– Straight outta Rio: preview of Diplo’s Favela on Blast.

Surrealist financial ads from Leo Burnett, São Paulo.

Now Leaving Marlboro Country

The Observer reports today on the tobacco industry’s latest toasting.

Strides are afoot to de-brand cigarettes. Now the UK’s largest tobacco company, Imperial Tobacco, is threatening legal action against the Government on the grounds that “…plain packaging for tobacco products is unnecessary, unreasonable and unjustified.”

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Debranding cigarettes by We Made This.

Apparently the Government’s proposal includes the following outline for packaging:

“Except for the brand name (which would be required to be written in a standard typeface, colour and size), all other trademarks, logos, colour schemes and graphics would be prohibited. The package itself would be required to be plain coloured (such as white or plain cardboard) and to display only the product content information, consumer information and health warnings required under the law.”

Swift progress and bold activism from the Government, if you consider that graphic images were introduced to packaging as recently as 1 October 2008.

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New gruesome anti-smoking campaign from Virgin Media.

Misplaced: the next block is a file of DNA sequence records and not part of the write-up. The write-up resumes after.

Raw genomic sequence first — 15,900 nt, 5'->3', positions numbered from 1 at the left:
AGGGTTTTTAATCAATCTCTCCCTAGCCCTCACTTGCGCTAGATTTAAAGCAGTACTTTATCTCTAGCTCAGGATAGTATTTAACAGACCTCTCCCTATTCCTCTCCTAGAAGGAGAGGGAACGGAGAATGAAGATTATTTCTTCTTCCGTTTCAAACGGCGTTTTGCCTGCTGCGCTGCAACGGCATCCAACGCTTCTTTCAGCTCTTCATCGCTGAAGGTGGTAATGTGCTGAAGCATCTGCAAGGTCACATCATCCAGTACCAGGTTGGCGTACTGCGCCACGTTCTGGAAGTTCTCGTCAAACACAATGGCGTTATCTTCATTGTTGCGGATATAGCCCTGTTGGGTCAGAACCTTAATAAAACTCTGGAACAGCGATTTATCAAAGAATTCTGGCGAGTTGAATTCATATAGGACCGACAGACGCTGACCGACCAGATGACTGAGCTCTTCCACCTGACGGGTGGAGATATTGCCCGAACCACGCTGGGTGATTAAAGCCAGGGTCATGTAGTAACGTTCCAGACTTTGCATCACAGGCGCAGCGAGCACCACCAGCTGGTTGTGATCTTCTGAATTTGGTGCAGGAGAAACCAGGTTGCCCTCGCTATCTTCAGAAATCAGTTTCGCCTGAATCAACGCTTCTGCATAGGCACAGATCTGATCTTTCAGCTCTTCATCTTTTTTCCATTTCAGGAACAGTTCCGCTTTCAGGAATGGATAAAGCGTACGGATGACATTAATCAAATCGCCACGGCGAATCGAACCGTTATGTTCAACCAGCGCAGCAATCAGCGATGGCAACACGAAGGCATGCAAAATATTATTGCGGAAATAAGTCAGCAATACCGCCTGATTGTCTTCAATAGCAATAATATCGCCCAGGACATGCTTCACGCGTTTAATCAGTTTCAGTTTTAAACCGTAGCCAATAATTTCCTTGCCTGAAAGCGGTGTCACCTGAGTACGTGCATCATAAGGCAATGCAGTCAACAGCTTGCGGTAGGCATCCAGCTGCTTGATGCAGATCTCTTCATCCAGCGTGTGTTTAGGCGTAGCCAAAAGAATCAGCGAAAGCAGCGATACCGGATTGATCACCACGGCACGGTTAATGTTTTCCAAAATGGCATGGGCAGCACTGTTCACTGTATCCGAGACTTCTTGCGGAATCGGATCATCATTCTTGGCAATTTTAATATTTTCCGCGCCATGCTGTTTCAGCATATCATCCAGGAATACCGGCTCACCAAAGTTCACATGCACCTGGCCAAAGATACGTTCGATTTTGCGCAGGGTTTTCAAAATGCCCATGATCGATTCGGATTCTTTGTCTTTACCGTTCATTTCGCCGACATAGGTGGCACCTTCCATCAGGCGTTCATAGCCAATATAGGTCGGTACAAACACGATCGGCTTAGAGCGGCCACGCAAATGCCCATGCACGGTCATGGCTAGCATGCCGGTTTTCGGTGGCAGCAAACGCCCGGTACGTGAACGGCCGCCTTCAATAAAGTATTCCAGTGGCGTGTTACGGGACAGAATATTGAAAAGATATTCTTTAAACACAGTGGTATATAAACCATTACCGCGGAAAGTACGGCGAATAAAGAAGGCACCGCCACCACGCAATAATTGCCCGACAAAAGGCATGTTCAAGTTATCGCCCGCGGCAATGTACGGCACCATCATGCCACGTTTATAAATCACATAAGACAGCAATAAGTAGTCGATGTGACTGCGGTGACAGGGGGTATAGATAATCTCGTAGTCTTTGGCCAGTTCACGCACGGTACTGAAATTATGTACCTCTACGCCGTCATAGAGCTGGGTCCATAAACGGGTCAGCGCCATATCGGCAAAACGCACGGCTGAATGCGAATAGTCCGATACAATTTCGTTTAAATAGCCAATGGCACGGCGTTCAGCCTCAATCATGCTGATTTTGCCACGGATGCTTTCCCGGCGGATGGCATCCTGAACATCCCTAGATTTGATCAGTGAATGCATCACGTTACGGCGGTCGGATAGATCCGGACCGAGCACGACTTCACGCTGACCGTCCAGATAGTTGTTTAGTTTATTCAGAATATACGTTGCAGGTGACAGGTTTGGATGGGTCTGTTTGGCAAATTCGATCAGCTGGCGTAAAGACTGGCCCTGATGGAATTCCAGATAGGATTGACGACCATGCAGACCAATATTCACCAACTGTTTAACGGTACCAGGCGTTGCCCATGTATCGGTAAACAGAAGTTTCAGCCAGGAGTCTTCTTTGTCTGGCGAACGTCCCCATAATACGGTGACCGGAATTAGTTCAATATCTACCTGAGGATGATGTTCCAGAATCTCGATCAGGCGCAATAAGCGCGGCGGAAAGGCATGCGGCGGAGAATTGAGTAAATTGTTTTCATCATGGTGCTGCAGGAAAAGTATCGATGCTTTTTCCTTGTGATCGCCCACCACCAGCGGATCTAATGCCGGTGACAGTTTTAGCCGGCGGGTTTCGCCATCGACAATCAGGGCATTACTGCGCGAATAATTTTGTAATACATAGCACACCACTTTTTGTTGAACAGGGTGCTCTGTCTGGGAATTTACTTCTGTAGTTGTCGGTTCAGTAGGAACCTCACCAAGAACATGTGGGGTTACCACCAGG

I can believe the research findings behind this. There’s no doubt that brands have significant sway in the shadowy market for smokes.

But if we’ve got the strategy right, is white labelling the best solution?

I think back to stories from the early hip-hop scene. DJs would white label records so no rival could steal their killer party track.

It created more fascination. More mystique around that thing with no name.

“Design, brother, modern design is plenty important!” from Well Medicated.

Can you imagine how much cigarettes would stand out if they had no branding?

They would be a unique product at the news agents. They’d have even more intrigue than the blacked-out top shelf mags.

There would be only way to discern between cigarettes. By buying them, and trying them.

Designers have constantly found fresh approaches to the anti-smoking cause. Work for this year’s World No Tobacco Day only serves to reassert that point.